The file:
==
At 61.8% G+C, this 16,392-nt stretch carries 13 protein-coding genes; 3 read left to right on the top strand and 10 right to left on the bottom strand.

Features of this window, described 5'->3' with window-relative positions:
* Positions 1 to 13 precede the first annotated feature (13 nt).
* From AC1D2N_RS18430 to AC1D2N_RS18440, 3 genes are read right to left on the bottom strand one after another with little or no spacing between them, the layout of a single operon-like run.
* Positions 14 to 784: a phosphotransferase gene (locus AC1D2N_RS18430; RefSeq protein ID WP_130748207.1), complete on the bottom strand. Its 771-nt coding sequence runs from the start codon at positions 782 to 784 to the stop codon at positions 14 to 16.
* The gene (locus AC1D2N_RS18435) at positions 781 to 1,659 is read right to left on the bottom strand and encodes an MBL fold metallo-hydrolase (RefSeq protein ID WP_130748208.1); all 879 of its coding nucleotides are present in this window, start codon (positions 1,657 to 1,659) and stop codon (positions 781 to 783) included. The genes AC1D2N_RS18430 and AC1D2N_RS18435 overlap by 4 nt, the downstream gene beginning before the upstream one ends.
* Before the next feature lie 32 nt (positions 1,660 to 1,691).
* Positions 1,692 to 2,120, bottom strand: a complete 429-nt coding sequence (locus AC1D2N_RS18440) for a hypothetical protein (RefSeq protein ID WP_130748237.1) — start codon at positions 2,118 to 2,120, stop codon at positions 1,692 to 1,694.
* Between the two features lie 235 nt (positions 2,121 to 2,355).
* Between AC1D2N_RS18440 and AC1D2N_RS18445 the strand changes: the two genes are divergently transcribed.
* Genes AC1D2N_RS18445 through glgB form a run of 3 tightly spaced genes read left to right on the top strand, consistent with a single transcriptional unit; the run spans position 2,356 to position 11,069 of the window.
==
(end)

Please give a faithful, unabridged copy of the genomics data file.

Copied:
At 61.8% G+C, this 16,392-nt stretch carries 13 protein-coding genes; 3 read left to right on the top strand and 10 right to left on the bottom strand.

Features of this window, described 5'->3' with window-relative positions:
* Positions 1 to 13 precede the first annotated feature (13 nt).
* From AC1D2N_RS18430 to AC1D2N_RS18440, 3 genes are read right to left on the bottom strand one after another with little or no spacing between them, the layout of a single operon-like run.
* Positions 14 to 784: a phosphotransferase gene (locus AC1D2N_RS18430; RefSeq protein ID WP_130748207.1), complete on the bottom strand. Its 771-nt coding sequence runs from the start codon at positions 782 to 784 to the stop codon at positions 14 to 16.
* The gene (locus AC1D2N_RS18435) at positions 781 to 1,659 is read right to left on the bottom strand and encodes an MBL fold metallo-hydrolase (RefSeq protein ID WP_130748208.1); all 879 of its coding nucleotides are present in this window, start codon (positions 1,657 to 1,659) and stop codon (positions 781 to 783) included. The genes AC1D2N_RS18430 and AC1D2N_RS18435 overlap by 4 nt, the downstream gene beginning before the upstream one ends.
* Before the next feature lie 32 nt (positions 1,660 to 1,691).
* Positions 1,692 to 2,120, bottom strand: a complete 429-nt coding sequence (locus AC1D2N_RS18440) for a hypothetical protein (RefSeq protein ID WP_130748237.1) — start codon at positions 2,118 to 2,120, stop codon at positions 1,692 to 1,694.
* Between the two features lie 235 nt (positions 2,121 to 2,355).
* Between AC1D2N_RS18440 and AC1D2N_RS18445 the strand changes: the two genes are divergently transcribed.
* Genes AC1D2N_RS18445 through glgB form a run of 3 tightly spaced genes read left to right on the top strand, consistent with a single transcriptional unit; the run spans position 2,356 to position 11,069 of the window.